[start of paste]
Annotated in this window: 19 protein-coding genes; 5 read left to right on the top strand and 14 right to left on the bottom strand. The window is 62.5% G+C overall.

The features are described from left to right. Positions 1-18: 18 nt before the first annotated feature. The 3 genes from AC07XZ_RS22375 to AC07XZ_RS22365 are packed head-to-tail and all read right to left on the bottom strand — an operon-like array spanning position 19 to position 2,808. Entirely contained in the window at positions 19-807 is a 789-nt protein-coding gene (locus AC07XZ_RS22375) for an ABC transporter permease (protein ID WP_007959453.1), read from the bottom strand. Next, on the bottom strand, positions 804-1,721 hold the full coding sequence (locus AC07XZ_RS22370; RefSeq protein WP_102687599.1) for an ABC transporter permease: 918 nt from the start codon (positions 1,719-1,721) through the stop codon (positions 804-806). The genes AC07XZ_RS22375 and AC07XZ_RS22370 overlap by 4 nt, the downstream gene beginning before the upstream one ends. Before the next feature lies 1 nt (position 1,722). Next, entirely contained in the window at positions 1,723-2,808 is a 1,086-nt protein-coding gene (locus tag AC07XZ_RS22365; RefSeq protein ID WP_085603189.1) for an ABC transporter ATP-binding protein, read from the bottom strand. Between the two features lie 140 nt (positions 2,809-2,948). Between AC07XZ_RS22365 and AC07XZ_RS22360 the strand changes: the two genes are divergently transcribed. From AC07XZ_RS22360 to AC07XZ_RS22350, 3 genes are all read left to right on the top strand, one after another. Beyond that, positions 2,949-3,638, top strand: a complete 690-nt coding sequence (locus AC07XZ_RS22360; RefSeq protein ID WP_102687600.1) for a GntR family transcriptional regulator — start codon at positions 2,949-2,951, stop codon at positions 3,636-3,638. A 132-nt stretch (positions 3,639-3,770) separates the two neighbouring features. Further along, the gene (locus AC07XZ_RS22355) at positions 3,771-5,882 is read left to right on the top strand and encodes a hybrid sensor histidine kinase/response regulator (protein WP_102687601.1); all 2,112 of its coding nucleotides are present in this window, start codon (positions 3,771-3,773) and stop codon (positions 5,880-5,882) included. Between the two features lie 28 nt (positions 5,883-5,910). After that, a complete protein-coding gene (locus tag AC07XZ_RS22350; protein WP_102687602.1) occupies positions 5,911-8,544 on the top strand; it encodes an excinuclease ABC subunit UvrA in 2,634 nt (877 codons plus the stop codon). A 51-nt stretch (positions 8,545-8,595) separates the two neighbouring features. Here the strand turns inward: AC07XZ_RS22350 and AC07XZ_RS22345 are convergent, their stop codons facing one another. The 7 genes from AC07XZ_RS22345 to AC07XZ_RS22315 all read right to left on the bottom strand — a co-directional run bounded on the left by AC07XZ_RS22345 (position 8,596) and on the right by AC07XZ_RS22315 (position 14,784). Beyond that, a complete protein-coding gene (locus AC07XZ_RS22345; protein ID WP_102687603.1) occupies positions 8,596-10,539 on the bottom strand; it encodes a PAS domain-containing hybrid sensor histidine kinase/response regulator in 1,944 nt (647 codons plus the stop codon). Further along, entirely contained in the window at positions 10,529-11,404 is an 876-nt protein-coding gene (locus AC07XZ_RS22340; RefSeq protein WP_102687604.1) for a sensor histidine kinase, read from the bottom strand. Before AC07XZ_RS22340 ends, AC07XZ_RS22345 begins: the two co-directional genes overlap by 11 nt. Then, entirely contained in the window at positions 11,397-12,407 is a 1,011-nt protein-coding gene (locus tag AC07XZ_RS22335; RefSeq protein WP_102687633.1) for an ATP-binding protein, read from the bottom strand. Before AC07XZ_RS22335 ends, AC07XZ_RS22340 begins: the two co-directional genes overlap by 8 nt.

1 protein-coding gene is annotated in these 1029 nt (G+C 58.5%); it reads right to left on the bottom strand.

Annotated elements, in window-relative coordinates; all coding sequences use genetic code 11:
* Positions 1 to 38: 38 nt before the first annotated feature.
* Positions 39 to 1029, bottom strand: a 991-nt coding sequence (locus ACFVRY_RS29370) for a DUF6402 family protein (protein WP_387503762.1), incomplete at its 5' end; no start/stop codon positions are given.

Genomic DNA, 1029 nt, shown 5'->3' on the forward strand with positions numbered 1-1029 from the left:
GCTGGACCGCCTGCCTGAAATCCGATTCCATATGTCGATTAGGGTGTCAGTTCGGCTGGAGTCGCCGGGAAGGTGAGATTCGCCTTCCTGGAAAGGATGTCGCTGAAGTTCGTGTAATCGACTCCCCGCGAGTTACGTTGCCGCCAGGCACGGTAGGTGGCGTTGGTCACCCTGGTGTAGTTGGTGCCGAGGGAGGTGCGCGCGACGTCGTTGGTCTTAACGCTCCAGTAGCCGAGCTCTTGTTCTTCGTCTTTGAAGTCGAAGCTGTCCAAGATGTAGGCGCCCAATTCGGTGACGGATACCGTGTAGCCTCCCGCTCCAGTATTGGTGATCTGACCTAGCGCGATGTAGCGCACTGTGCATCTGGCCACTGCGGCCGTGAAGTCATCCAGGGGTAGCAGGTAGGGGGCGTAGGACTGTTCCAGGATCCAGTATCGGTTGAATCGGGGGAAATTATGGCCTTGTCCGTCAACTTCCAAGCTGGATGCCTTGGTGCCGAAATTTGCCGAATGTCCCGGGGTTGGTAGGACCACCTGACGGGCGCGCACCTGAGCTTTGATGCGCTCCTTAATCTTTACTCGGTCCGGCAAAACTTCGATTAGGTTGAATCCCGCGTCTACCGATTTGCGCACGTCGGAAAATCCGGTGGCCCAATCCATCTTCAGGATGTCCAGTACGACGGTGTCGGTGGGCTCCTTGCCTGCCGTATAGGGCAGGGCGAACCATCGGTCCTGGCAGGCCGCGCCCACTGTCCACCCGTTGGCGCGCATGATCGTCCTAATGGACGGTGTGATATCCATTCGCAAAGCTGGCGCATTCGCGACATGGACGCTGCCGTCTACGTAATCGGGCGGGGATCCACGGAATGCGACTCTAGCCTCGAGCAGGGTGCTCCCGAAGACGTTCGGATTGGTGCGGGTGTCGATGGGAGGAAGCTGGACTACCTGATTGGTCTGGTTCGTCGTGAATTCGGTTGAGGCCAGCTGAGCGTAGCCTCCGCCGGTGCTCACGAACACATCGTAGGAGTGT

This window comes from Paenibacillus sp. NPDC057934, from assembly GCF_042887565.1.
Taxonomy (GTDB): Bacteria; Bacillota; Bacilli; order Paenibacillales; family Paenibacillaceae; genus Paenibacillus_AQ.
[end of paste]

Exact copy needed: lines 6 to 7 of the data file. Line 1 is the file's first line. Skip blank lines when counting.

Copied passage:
* Positions 39 to 1029, bottom strand: a 991-nt coding sequence (locus ACFVRY_RS29370) for a DUF6402 family protein (protein WP_387503762.1), incomplete at its 5' end; no start/stop codon positions are given.

Genomic DNA, 1029 nt, shown 5'->3' on the forward strand with positions numbered 1-1029 from the left: